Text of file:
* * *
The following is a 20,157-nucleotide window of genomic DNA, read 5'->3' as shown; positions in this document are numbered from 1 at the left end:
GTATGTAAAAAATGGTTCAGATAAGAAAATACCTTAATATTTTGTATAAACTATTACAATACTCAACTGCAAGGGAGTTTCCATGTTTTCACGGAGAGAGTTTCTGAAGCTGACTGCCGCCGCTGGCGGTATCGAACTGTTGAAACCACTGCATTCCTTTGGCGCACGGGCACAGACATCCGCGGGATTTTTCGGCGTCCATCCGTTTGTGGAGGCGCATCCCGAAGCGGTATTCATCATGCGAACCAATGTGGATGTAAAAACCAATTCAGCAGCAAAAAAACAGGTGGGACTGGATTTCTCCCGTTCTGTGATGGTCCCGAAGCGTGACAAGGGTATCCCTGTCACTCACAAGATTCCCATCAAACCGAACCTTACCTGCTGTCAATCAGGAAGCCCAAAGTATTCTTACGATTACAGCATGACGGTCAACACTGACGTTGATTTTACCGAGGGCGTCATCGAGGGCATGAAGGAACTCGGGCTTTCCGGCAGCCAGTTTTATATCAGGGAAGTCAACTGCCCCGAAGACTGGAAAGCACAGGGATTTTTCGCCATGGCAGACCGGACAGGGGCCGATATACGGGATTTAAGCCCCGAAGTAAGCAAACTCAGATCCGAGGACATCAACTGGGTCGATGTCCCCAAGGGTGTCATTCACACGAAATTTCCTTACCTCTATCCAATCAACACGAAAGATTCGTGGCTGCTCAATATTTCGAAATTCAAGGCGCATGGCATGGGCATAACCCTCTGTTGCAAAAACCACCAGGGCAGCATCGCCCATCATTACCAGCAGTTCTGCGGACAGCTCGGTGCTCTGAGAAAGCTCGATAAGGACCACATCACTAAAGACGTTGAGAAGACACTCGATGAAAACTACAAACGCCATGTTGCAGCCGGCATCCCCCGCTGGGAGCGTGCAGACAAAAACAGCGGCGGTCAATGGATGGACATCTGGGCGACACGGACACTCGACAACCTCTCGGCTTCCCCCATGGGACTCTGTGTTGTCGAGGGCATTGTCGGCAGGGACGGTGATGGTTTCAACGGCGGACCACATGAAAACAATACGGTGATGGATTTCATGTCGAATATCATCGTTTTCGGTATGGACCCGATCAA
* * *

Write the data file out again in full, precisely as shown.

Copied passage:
The following is a 20,157-nucleotide window of genomic DNA, read 5'->3' as shown; positions in this document are numbered from 1 at the left end:
GTATGTAAAAAATGGTTCAGATAAGAAAATACCTTAATATTTTGTATAAACTATTACAATACTCAACTGCAAGGGAGTTTCCATGTTTTCACGGAGAGAGTTTCTGAAGCTGACTGCCGCCGCTGGCGGTATCGAACTGTTGAAACCACTGCATTCCTTTGGCGCACGGGCACAGACATCCGCGGGATTTTTCGGCGTCCATCCGTTTGTGGAGGCGCATCCCGAAGCGGTATTCATCATGCGAACCAATGTGGATGTAAAAACCAATTCAGCAGCAAAAAAACAGGTGGGACTGGATTTCTCCCGTTCTGTGATGGTCCCGAAGCGTGACAAGGGTATCCCTGTCACTCACAAGATTCCCATCAAACCGAACCTTACCTGCTGTCAATCAGGAAGCCCAAAGTATTCTTACGATTACAGCATGACGGTCAACACTGACGTTGATTTTACCGAGGGCGTCATCGAGGGCATGAAGGAACTCGGGCTTTCCGGCAGCCAGTTTTATATCAGGGAAGTCAACTGCCCCGAAGACTGGAAAGCACAGGGATTTTTCGCCATGGCAGACCGGACAGGGGCCGATATACGGGATTTAAGCCCCGAAGTAAGCAAACTCAGATCCGAGGACATCAACTGGGTCGATGTCCCCAAGGGTGTCATTCACACGAAATTTCCTTACCTCTATCCAATCAACACGAAAGATTCGTGGCTGCTCAATATTTCGAAATTCAAGGCGCATGGCATGGGCATAACCCTCTGTTGCAAAAACCACCAGGGCAGCATCGCCCATCATTACCAGCAGTTCTGCGGACAGCTCGGTGCTCTGAGAAAGCTCGATAAGGACCACATCACTAAAGACGTTGAGAAGACACTCGATGAAAACTACAAACGCCATGTTGCAGCCGGCATCCCCCGCTGGGAGCGTGCAGACAAAAACAGCGGCGGTCAATGGATGGACATCTGGGCGACACGGACACTCGACAACCTCTCGGCTTCCCCCATGGGACTCTGTGTTGTCGAGGGCATTGTCGGCAGGGACGGTGATGGTTTCAACGGCGGACCACATGAAAACAATACGGTGATGGATTTCATGTCGAATATCATCGTTTTCGGTATGGACCCGATCAA